In the kitchen at West 29th Restaurant and Bar, Chris Johnson, 56, whips up intricately plated dishes and feels the heat as flames dance off the stove. He throws a meat-based pasta sauce in a pan as his mentor, chef Cory Matthews, handles another …
In the kitchen at West 29th Restaurant and Bar, Chris Johnson, 56, whips up intricately plated dishes and feels the heat as flames dance off the stove. He throws a meat-based pasta sauce in a pan as his mentor, chef Cory Matthews, handles another dish behind him.
He places a portion of house-made pasta in the pan, then pours it all into a bowl. And the dish is complete.
In the Denver metro area, you don’t need to try out for a Food Network show to be a bona fide chef.
An apprenticeship program in the Denver, Boulder and Greeley areas prepares aspiring chefs for “the real world,” as one mentor chef said.
For Johnson, 56, the program was the natural next step after a life of bouncing between different careers, including working as the maintenance director at a Georgia private school and running his own business, one that made statues and molds.
“I always wanted to cook and open up a restaurant, basically,” said Johnson, who searched for a cooking program after being laid off from a previous job. A Lakewood resident from Savannah, Georgia, he cooked as a hobby for events like birthdays and wedding receptions, but never professionally.
So Johnson decided to spice things up after hearing about the American Culinary Federation’s apprenticeship program. That organization’s local chapter, Colorado Chefs Association, oversees the program, which allows students to take two years of weekly classes at Metropolitan State University of Denver and to get real-world experience as an apprentice under a mentor chef at hotels, country clubs and restaurants in the area.
“I looked at the price between Johnson and Wales and this,” Johnson said. “It’s affordable. You learn just as much.”
The price can be a big difference — about $7,000 for the apprenticeship compared to up to $60,000 for some culinary schools, said Christopher Moore, a mentor chef for the program. But the main draw is a gulf of difference in experience students get. They need none to apply and get paid for the hours they work.
And you’re never too old to reinvent yourself — Moore sees students from 19 to 50 years old. Apprentices “come from everywhere,” he said. One graduating this month is from Austin, Texas. Johnson’s nephew from out of state will join the program in September, too.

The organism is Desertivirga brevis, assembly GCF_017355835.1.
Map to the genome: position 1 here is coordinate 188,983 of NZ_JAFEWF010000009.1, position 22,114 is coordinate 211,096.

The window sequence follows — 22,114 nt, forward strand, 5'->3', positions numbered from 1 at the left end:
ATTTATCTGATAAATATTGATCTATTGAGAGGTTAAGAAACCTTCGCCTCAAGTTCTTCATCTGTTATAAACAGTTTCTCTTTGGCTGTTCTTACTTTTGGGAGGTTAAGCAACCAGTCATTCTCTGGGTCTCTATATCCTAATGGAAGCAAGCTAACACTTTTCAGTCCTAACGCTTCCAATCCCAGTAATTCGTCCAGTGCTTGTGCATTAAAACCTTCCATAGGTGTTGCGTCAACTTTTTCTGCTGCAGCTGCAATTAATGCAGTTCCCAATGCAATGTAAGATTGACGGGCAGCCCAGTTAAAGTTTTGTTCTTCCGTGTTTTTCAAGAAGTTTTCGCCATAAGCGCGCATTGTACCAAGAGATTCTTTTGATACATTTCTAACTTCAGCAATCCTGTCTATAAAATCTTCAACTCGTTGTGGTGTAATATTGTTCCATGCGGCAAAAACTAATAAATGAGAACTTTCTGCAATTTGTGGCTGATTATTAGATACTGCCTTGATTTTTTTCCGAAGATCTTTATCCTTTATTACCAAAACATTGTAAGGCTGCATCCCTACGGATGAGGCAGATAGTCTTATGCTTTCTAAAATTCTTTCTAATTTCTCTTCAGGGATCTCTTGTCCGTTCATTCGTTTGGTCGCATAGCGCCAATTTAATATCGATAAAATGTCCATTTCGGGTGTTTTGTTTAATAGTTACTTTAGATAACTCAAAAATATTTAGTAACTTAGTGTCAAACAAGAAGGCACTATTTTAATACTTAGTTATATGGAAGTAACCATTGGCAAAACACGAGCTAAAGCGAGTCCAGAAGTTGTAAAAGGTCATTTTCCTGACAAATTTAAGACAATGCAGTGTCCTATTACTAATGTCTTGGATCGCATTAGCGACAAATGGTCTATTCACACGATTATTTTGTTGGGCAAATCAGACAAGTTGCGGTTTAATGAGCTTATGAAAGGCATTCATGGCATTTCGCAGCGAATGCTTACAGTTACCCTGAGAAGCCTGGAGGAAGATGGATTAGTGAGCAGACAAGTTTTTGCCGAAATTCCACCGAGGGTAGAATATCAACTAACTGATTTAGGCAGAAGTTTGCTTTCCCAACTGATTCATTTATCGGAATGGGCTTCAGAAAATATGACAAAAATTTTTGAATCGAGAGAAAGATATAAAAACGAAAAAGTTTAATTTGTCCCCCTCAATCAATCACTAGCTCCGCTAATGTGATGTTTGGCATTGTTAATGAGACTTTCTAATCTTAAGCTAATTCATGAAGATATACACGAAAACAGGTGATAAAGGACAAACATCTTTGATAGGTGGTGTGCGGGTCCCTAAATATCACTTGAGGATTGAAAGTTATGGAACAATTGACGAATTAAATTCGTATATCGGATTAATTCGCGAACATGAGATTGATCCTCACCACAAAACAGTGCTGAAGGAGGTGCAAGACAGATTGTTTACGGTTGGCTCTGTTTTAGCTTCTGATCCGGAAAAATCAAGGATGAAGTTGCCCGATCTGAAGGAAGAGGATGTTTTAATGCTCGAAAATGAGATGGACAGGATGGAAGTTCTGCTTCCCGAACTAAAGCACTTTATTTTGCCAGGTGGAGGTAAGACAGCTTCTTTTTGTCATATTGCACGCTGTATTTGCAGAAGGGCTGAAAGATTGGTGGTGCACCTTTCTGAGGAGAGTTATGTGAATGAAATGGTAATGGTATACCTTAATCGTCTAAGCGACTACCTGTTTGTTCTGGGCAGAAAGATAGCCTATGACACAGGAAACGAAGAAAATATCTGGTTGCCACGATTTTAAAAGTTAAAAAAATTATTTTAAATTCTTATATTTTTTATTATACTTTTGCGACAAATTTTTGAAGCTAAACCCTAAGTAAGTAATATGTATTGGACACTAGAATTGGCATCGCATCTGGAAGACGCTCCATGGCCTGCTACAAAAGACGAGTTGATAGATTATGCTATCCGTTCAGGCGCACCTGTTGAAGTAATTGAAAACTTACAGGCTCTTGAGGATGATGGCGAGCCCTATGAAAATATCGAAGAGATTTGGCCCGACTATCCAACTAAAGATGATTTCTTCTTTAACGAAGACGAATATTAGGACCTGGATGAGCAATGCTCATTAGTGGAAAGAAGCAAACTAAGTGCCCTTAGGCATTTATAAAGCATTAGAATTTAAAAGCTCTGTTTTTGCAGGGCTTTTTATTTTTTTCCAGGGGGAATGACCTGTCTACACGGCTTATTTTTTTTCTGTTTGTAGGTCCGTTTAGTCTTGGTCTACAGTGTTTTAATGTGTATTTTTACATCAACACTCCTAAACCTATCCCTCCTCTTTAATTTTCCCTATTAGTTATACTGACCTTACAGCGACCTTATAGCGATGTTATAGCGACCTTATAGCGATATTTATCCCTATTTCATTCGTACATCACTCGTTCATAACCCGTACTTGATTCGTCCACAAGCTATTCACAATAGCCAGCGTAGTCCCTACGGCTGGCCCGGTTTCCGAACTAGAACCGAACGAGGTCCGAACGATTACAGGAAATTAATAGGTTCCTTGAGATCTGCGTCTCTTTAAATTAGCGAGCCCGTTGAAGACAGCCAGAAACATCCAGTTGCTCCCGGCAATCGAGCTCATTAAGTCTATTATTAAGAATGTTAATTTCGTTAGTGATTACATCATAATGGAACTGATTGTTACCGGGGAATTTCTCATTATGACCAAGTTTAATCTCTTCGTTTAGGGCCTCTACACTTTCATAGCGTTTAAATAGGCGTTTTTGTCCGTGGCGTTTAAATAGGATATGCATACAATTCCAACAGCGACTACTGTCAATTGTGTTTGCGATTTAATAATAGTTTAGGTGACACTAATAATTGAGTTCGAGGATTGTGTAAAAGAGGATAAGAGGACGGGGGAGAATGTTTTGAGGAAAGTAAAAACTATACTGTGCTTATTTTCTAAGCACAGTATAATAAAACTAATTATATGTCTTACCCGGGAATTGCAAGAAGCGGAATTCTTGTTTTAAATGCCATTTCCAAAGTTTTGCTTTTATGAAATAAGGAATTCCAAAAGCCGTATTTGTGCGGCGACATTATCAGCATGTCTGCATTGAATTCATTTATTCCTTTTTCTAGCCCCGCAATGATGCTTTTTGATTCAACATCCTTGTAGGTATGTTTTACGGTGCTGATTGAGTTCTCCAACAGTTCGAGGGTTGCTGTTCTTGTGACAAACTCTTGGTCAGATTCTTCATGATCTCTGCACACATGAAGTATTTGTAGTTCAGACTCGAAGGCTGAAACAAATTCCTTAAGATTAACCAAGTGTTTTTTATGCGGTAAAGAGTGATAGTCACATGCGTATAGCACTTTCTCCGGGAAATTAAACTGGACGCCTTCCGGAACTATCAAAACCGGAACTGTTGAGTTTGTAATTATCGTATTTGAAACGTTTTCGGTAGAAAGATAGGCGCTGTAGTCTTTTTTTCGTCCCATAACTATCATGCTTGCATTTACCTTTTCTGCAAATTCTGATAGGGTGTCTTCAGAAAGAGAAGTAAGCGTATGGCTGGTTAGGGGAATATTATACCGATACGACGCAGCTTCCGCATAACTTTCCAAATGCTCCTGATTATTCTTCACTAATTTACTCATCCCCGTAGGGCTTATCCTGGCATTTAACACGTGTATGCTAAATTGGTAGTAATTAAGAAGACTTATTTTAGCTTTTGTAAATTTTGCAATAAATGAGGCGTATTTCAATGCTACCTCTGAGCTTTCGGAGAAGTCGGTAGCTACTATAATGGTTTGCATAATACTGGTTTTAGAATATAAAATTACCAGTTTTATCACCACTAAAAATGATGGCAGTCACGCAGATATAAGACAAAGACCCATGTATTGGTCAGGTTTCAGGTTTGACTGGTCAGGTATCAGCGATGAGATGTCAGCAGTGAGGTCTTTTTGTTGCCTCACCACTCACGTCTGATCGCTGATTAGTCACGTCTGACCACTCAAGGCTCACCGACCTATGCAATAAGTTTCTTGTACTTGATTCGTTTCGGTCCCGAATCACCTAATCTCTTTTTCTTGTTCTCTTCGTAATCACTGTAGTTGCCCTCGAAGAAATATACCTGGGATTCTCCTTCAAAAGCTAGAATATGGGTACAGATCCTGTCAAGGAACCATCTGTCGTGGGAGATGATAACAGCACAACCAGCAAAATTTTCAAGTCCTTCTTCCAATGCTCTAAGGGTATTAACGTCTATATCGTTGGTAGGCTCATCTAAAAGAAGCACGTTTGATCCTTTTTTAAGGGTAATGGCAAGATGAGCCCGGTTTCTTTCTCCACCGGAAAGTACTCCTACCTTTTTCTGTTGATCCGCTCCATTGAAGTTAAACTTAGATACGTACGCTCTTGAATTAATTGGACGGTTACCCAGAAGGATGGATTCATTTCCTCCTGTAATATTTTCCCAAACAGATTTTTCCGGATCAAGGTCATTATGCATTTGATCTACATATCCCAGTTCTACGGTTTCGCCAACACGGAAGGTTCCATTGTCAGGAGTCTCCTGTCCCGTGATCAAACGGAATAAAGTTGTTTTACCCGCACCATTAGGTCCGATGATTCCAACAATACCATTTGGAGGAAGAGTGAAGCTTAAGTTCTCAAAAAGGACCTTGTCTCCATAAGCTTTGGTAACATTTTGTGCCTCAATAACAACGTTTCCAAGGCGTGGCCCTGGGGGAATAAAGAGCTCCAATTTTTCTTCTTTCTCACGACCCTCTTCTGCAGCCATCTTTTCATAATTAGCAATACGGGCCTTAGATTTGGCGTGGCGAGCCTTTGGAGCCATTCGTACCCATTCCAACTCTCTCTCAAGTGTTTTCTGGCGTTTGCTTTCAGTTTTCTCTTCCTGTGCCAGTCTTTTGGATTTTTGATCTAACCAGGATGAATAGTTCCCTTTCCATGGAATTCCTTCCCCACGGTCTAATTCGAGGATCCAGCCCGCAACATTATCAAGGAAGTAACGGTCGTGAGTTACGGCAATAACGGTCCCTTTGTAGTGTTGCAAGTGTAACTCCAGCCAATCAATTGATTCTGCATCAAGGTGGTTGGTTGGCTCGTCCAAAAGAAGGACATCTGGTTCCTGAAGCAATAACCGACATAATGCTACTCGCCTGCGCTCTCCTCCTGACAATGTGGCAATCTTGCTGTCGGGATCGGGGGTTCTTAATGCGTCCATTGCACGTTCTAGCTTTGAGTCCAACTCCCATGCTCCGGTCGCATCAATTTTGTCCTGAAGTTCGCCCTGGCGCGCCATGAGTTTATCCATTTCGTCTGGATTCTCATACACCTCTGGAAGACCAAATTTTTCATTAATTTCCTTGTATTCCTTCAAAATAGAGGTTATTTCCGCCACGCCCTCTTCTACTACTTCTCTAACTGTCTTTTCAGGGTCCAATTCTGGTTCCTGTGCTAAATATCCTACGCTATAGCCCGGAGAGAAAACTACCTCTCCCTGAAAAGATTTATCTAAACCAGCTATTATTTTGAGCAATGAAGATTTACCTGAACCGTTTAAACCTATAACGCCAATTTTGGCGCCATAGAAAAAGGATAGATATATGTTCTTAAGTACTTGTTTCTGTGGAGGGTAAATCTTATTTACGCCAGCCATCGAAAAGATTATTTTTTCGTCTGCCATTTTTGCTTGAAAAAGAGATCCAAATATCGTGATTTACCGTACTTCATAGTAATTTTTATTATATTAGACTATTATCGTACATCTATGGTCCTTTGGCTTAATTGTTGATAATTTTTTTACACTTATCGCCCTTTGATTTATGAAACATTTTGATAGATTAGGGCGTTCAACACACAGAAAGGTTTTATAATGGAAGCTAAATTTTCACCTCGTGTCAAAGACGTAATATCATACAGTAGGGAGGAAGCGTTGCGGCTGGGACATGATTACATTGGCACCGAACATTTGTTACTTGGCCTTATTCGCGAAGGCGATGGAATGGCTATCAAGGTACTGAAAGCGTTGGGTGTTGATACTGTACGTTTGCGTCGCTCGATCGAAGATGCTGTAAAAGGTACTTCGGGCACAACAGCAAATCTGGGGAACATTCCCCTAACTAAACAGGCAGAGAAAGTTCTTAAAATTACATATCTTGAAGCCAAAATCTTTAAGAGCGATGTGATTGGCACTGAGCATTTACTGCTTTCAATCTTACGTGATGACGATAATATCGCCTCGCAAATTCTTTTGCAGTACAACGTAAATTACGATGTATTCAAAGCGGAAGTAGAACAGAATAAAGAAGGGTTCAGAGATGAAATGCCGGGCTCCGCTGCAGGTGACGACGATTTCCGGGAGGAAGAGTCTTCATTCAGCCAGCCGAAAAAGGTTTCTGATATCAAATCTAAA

Not just book learning
An apprenticeship provides the hands-on learning that can’t be obtained in a classroom, said Matthews, Johnson’s mentor chef and the executive chef at West 29th Restaurant and Bar in Wheat Ridge.
Students get “more technique, more basics,” Matthews said. “It also ensures that the person is dedicated to continuing in the industry. You get sous chef certification at the end of the program.” A sous chef is the second-in-command chef in a kitchen.
Most culinary schools don’t focus as much on practical knowledge these days, said Moore, executive chef at The Club at Ravenna, which is just south of Chatfield State Park.
“A lot of times, I’ll interact with people, and they say they’ve never done (a certain cooking skill) before, whereas when I went to school, it was the exact opposite,” said Moore, who attended Scottsdale Culinary Institute in Arizona in the 1990s.
Moore said he’s seen a shift toward those schools having a more theoretical focus in the past three years because they often lack an outlet, like a student café, for the food students would make.
“It was explained to me early on in my career that chefs pass on their knowledge, and what used to be passed on generation to generation, father to son,” Moore said. “With culinary school, that doesn’t really happen anymore. So my responsibility is to pass it on to future chefs.”
Students have written tests every week as well, Johnson said. The program provides 43 credit hours that are transferable to any community college in Colorado, said Sarah Beatty, a program spokesperson.
But the bulk of working as an apprentice is being thrown into the fire, going through the full process of preparing dishes.
“Knife skills, sanitation, how to really stick to a recipe” and techniques like how to break down a chicken are some of what students learn on the job, Johnson said. “Just things that ... you wouldn’t think about at the house.”
Time management, dishwashing and cleaning up are also part of the learning package, Johnson added, as the goal is to transition into restaurant jobs, some of which come where students worked as apprentices.
“When you get into the real world, you have to (do food preparation),” Moore said. “If you go to an apprenticeship program, you learn what you need to know to actually cook.”
Learn from the veterans
The people that get you there are experts who take you through every step — Matthews has been a chef and sous chef for years.
“You can’t teach willingness and drive and good attitude, which is something an apprentice always has,” Matthews said. “Seeing them succeeding, learning, getting better every day and knowing that once the program’s over ... they’re going to succeed” is the reward.
Matthews graduated from the French Culinary Institute in New York, now called the International Culinary Center, and worked for Garden of the Gods Club in Colorado Springs and the Denver Country Club.
As a young child, he’d climb onto his mother’s back to watch how she would cook.
“My mom, a single mom ... she was just always a great cook,” Matthews said. Cooking “takes time, effort and love, and that’s what I’ve grown up with.”
Now, he gets to pass that on, along with what he’s learned professionally.
Under Matthews’ direction, Johnson is on his way to becoming a sous chef.
“I would love to own my own restaurant, a small bistro type,” Johnson said. “But that’s a dream.”
After he graduates next summer, it might be more than that.